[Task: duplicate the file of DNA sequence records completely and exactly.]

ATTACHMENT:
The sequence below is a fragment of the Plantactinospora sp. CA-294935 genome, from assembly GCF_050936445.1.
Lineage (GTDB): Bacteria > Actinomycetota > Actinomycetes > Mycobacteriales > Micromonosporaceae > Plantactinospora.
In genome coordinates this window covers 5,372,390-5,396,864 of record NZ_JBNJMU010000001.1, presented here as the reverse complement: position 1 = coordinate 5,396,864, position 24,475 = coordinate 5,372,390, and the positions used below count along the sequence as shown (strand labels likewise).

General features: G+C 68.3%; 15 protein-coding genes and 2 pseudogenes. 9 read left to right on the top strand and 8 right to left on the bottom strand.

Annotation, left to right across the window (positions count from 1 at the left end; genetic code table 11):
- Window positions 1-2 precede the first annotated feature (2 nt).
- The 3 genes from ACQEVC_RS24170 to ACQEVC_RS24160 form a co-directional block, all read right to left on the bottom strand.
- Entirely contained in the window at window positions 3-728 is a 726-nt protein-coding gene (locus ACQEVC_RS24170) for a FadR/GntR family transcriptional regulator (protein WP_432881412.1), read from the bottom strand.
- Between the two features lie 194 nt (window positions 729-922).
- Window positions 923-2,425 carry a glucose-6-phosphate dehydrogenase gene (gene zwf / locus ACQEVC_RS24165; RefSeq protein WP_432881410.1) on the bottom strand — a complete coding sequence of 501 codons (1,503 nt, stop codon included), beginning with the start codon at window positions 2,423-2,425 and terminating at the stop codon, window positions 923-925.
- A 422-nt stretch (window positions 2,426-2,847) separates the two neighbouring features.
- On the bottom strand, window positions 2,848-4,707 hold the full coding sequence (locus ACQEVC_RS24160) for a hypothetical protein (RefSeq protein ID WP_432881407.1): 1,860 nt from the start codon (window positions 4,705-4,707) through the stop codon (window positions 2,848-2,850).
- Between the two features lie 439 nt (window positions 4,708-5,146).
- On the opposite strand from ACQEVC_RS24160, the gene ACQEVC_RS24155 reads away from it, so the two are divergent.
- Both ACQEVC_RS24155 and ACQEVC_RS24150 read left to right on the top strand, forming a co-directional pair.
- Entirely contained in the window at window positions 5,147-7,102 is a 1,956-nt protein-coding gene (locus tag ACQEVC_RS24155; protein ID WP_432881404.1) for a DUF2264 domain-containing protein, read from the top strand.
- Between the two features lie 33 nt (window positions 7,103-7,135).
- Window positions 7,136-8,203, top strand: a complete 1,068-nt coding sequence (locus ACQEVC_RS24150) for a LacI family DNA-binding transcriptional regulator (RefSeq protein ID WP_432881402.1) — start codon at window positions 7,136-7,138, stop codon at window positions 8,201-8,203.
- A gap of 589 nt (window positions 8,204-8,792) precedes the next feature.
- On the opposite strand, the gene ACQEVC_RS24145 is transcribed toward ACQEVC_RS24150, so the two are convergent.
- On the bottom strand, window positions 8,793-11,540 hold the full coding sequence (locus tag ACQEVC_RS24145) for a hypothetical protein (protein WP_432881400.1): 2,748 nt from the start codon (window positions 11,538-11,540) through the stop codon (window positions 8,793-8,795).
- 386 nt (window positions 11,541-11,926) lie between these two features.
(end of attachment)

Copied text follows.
The sequence below is a fragment of the Plantactinospora sp. CA-294935 genome, from assembly GCF_050936445.1.
Lineage (GTDB): Bacteria > Actinomycetota > Actinomycetes > Mycobacteriales > Micromonosporaceae > Plantactinospora.
In genome coordinates this window covers 5,372,390-5,396,864 of record NZ_JBNJMU010000001.1, presented here as the reverse complement: position 1 = coordinate 5,396,864, position 24,475 = coordinate 5,372,390, and the positions used below count along the sequence as shown (strand labels likewise).

General features: G+C 68.3%; 15 protein-coding genes and 2 pseudogenes. 9 read left to right on the top strand and 8 right to left on the bottom strand.

Annotation, left to right across the window (positions count from 1 at the left end; genetic code table 11):
- Window positions 1-2 precede the first annotated feature (2 nt).
- The 3 genes from ACQEVC_RS24170 to ACQEVC_RS24160 form a co-directional block, all read right to left on the bottom strand.
- Entirely contained in the window at window positions 3-728 is a 726-nt protein-coding gene (locus ACQEVC_RS24170) for a FadR/GntR family transcriptional regulator (protein WP_432881412.1), read from the bottom strand.
- Between the two features lie 194 nt (window positions 729-922).
- Window positions 923-2,425 carry a glucose-6-phosphate dehydrogenase gene (gene zwf / locus ACQEVC_RS24165; RefSeq protein WP_432881410.1) on the bottom strand — a complete coding sequence of 501 codons (1,503 nt, stop codon included), beginning with the start codon at window positions 2,423-2,425 and terminating at the stop codon, window positions 923-925.
- A 422-nt stretch (window positions 2,426-2,847) separates the two neighbouring features.
- On the bottom strand, window positions 2,848-4,707 hold the full coding sequence (locus ACQEVC_RS24160) for a hypothetical protein (RefSeq protein ID WP_432881407.1): 1,860 nt from the start codon (window positions 4,705-4,707) through the stop codon (window positions 2,848-2,850).
- Between the two features lie 439 nt (window positions 4,708-5,146).
- On the opposite strand from ACQEVC_RS24160, the gene ACQEVC_RS24155 reads away from it, so the two are divergent.
- Both ACQEVC_RS24155 and ACQEVC_RS24150 read left to right on the top strand, forming a co-directional pair.
- Entirely contained in the window at window positions 5,147-7,102 is a 1,956-nt protein-coding gene (locus tag ACQEVC_RS24155; protein ID WP_432881404.1) for a DUF2264 domain-containing protein, read from the top strand.
- Between the two features lie 33 nt (window positions 7,103-7,135).
- Window positions 7,136-8,203, top strand: a complete 1,068-nt coding sequence (locus ACQEVC_RS24150) for a LacI family DNA-binding transcriptional regulator (RefSeq protein ID WP_432881402.1) — start codon at window positions 7,136-7,138, stop codon at window positions 8,201-8,203.
- A gap of 589 nt (window positions 8,204-8,792) precedes the next feature.
- On the opposite strand, the gene ACQEVC_RS24145 is transcribed toward ACQEVC_RS24150, so the two are convergent.
- On the bottom strand, window positions 8,793-11,540 hold the full coding sequence (locus tag ACQEVC_RS24145) for a hypothetical protein (protein WP_432881400.1): 2,748 nt from the start codon (window positions 11,538-11,540) through the stop codon (window positions 8,793-8,795).
- 386 nt (window positions 11,541-11,926) lie between these two features.